Monday, January 24, 2011

The Hard Stuff Is For Me

I don't expect anyone reading this to find any of it original...but like a kid discovering what the garage remote button does--"Hey everybody, check this out!"--I get all excited when I stumble upon something new.  As if I'm Livingstone discovering Victoria Falls or something.  Good grief.

Since my friend's insite on Jesus' interaction with the 'rich young ruler,' I've been thinking about this dude for the last couple of days.  This morning I re-read the story of this encounter in Matthew 19 and the same account in Luke 18 and Mark 10.  I guess I sort of assumed that a fair bit of what was driving Jesus in this encounter was his love and compassion for the poor.  Predisposed by Jesus' obvious passion to hang out with, love and touch 'the least of these' I assumed that one of the primary motivations driving this interchange was that Jesus really wanted to use the rich guy's abundance to help the poor.

But as I look at what actually transpires here, it seems to me that it is the rich guy himself who is the focus of this entire encounter.  Right before telling him to ditch his junk, Mark tells us that "Jesus looked at him and loved him."  And then he tells him to do the hardest thing he's ever been asked to do.  When the rich man demurs, Jesus doesn't express disappointment at a missed opportunity to help the poor--"think about how much suffering could have been alleviated if this man cashed in his mutual funds like I told him to."  His focus is still on the rich man, and he expresses sorrow at how difficult it is for the rich to step out of the kingdom of this world and into the realm of the kingdom of heaven.

Seems to me that Jesus' whole point in this instance wasn't an attempt to bless the poor...he was trying to free the rich man from the gold chains that kept this man a prisoner of his stuff.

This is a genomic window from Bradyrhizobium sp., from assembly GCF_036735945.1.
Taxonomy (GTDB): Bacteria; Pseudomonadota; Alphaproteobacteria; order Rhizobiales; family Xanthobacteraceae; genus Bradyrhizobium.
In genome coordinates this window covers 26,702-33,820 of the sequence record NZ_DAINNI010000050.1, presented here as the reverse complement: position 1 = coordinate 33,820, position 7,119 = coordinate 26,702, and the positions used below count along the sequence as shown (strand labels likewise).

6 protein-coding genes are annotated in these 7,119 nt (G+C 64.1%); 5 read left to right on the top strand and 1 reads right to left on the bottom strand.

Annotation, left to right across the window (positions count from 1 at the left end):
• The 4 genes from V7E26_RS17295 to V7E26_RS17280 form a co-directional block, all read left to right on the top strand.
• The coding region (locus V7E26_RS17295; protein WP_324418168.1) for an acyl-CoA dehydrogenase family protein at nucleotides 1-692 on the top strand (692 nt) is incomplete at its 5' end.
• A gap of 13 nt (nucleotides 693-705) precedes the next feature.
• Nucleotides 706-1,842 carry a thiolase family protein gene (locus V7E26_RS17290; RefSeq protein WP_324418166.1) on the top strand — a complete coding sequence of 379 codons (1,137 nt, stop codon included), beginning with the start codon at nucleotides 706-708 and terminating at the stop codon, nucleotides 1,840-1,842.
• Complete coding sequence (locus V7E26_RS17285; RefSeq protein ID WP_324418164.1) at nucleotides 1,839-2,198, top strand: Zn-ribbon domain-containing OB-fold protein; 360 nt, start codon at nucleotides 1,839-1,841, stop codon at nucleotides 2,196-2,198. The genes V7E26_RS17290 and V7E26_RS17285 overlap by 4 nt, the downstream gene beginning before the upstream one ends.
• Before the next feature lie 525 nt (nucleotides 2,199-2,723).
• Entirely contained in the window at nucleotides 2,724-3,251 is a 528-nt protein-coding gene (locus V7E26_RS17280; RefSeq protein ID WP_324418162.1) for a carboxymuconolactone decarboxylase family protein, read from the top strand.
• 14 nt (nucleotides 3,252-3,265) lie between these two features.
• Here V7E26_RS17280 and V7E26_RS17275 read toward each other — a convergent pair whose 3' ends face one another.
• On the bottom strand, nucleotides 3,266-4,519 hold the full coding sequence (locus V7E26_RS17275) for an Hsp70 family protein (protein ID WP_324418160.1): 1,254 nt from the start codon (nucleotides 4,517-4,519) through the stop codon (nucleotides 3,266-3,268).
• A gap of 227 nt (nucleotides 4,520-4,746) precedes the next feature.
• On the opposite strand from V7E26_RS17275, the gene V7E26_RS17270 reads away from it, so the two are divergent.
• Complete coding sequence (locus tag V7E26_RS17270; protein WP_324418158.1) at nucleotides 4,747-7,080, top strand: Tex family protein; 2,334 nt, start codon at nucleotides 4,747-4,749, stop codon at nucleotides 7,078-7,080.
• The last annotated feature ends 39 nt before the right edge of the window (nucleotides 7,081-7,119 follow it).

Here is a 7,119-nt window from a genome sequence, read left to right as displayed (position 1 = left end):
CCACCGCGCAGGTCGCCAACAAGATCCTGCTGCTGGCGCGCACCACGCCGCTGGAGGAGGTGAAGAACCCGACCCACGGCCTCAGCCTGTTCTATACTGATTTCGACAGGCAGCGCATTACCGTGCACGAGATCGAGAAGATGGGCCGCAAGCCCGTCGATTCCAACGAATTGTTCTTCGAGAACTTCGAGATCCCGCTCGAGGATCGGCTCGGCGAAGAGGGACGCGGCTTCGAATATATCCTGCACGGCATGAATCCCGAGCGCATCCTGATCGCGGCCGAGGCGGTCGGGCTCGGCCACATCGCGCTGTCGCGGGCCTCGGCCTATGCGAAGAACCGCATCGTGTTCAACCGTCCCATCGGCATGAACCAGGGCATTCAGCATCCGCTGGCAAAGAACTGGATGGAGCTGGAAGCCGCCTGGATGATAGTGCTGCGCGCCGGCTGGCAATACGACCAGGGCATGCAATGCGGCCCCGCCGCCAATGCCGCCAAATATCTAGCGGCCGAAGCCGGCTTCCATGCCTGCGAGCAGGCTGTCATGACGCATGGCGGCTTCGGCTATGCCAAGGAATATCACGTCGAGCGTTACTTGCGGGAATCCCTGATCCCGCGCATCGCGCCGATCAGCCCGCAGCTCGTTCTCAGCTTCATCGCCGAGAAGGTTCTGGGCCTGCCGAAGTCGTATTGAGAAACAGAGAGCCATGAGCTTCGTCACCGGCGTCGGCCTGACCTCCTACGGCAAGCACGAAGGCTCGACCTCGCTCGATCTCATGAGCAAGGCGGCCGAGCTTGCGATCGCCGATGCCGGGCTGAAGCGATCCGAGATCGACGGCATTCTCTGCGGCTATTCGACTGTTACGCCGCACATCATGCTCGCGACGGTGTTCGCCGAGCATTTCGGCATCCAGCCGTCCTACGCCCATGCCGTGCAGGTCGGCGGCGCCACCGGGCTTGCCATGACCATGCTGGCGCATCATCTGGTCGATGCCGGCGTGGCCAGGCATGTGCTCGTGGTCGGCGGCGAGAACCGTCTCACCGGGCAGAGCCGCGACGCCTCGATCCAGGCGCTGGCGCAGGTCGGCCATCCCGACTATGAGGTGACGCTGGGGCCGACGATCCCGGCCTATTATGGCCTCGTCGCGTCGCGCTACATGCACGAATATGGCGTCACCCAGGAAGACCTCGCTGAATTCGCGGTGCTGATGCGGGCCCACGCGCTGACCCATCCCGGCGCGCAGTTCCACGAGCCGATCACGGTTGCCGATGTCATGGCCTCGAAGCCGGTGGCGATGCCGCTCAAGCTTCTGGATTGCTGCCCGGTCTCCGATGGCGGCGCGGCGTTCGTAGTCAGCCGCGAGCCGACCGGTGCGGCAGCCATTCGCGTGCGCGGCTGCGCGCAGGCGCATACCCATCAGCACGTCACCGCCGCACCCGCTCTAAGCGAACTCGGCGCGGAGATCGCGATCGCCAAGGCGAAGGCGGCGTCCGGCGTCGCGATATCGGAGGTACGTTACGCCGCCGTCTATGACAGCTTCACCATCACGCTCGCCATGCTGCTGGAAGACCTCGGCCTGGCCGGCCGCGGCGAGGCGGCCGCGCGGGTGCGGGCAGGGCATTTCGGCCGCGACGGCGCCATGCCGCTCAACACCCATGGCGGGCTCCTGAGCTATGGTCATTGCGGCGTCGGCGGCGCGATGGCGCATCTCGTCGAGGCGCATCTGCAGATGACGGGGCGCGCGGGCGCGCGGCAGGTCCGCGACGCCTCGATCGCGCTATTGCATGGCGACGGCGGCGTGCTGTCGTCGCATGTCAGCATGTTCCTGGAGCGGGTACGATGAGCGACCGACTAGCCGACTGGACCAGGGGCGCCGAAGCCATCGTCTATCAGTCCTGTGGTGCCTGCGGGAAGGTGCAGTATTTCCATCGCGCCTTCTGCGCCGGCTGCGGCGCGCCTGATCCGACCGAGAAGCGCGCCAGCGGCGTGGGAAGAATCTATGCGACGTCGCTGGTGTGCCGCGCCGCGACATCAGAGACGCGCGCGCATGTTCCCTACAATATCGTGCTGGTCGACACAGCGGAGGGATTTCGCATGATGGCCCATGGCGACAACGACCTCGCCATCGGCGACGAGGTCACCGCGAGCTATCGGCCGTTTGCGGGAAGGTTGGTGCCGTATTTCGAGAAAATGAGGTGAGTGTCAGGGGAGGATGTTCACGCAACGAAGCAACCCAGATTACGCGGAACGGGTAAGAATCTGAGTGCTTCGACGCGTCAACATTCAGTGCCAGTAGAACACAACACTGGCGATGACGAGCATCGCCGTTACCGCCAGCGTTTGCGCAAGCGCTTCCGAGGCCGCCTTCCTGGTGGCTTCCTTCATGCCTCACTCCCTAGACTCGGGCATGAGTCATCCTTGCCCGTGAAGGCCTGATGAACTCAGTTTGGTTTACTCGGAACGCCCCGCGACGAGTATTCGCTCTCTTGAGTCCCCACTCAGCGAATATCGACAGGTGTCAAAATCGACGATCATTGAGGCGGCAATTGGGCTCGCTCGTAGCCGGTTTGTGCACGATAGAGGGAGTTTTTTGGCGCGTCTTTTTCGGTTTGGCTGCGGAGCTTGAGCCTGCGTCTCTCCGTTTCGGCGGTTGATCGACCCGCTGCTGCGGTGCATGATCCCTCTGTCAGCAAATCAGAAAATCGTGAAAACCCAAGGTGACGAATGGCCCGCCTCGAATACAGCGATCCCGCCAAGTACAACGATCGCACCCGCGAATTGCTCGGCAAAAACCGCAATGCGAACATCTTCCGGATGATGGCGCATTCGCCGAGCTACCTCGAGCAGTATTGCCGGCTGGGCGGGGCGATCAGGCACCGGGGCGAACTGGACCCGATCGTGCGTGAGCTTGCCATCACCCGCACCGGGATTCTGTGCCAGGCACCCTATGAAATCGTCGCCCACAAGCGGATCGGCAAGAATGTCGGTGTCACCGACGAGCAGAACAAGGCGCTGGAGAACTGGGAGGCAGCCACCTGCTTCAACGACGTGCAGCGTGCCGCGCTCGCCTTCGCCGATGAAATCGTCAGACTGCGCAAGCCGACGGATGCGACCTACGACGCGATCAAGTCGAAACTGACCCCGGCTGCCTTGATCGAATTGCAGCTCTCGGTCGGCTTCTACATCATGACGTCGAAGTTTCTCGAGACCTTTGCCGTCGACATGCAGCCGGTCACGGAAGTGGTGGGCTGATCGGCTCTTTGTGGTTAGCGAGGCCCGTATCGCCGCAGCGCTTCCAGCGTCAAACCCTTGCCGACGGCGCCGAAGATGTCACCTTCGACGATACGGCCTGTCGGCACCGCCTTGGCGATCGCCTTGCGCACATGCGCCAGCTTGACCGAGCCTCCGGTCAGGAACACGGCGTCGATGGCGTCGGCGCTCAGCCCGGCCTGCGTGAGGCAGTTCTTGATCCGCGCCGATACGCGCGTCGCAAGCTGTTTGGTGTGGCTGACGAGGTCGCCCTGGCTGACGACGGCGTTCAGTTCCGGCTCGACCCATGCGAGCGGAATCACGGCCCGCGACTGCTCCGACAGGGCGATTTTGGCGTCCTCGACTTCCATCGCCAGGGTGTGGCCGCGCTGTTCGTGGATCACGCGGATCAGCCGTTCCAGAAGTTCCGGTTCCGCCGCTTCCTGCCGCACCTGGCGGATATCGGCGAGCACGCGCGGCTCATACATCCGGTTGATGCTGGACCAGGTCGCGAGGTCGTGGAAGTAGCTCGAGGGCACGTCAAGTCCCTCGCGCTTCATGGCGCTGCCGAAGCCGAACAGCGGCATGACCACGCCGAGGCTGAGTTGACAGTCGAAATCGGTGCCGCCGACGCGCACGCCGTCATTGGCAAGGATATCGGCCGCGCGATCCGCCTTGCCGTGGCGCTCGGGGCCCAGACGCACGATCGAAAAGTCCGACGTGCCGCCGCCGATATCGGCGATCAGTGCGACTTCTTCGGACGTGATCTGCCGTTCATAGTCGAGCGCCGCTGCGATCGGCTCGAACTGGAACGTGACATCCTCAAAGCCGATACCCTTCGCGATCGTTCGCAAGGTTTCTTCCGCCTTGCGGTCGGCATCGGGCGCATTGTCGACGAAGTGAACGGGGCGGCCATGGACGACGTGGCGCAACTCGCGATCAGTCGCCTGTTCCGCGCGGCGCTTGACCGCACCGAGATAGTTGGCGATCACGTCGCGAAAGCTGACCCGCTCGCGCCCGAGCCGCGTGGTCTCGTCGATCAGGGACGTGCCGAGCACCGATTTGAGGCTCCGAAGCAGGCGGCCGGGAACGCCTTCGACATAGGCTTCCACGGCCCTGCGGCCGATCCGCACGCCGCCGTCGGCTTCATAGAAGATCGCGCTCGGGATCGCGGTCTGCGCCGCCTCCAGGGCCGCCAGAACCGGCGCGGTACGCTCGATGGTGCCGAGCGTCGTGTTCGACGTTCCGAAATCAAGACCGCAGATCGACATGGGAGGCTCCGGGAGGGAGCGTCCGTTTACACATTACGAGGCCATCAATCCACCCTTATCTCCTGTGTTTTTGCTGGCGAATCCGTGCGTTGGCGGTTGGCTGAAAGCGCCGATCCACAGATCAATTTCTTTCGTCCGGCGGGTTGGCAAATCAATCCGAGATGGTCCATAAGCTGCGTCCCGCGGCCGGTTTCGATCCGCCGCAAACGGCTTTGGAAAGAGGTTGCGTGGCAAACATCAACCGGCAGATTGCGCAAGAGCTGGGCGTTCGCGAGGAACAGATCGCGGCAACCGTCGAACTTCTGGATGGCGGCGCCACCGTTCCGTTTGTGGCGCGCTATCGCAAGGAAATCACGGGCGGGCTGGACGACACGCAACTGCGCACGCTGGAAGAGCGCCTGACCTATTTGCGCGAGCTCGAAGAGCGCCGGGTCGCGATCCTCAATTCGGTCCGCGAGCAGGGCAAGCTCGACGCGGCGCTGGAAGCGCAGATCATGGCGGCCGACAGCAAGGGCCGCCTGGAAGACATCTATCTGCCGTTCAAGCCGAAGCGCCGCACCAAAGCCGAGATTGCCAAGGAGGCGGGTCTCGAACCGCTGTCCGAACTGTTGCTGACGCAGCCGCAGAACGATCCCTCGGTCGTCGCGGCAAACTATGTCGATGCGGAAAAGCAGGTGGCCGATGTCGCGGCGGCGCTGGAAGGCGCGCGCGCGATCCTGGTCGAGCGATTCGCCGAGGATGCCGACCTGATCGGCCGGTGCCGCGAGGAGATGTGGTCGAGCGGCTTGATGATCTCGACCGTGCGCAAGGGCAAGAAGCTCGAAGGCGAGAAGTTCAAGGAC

Could it be that the hard stuff that Jesus tells me to do is primarily for me?  Certainly the poor would have been impacted by the money from this man--otherwise Jesus wouldn't have given him precise instructions as to what to do with his wealth--but that impact would most likely have been short-lived.  Jesus was targeting something so much bigger: the eternal earthquake of giving this man his soul back.

I don't have any real enemies that I'm aware of (though my surf board and I have a pretty bad relationship right now) but we're all jostling around in a crowd of pretty badly broken people and occasionally someone says or does something unkind.  It happens.  Sometimes people do me wrong.  Recently someone came in to my office and clued me in to a situation, of which I had been blissfully unaware, in which I had been 'done wrong.'  Predictably my first response was an urge to defend myself and a desire to find a way to creatively return the favor.  But this time, I had a secondary response.  I suspect it was from having been camped out in these amazing words of Jesus, "Love your enemies, do good to those who hate you, bless those who curse you, pray for those who mistreat you."  I heard myself saying to the bearer of ill tidings, "Let's pray for this guy who did this."  That wouldn't be that uncommon for me in this kind of a situation...I'd pray that God would change this man's heart and lead him back to the truth and, if necessary, use war, famine and pestilence to accomplish this growth in his life.  But today was a day of things uncommon for me... those weren't the words that came out during my prayer...I simply asked God to bless the socks of this guy and to give he and his family every good thing.  Kinda stunned myself, really...

And here's the cool thing--I went home from work that day a completely free man.  I felt no burdens because I never slung this man's offense over my shoulder to carry.  And again it struck me...God may decide to use our love for the 'hurters' to bless them, and maybe even change them, but perhaps the primary reason Jesus gives me the hard command to "pray for those who mistreat you" is because He wants me to enjoy a life that's abundant and free.

The hard stuff is for me.


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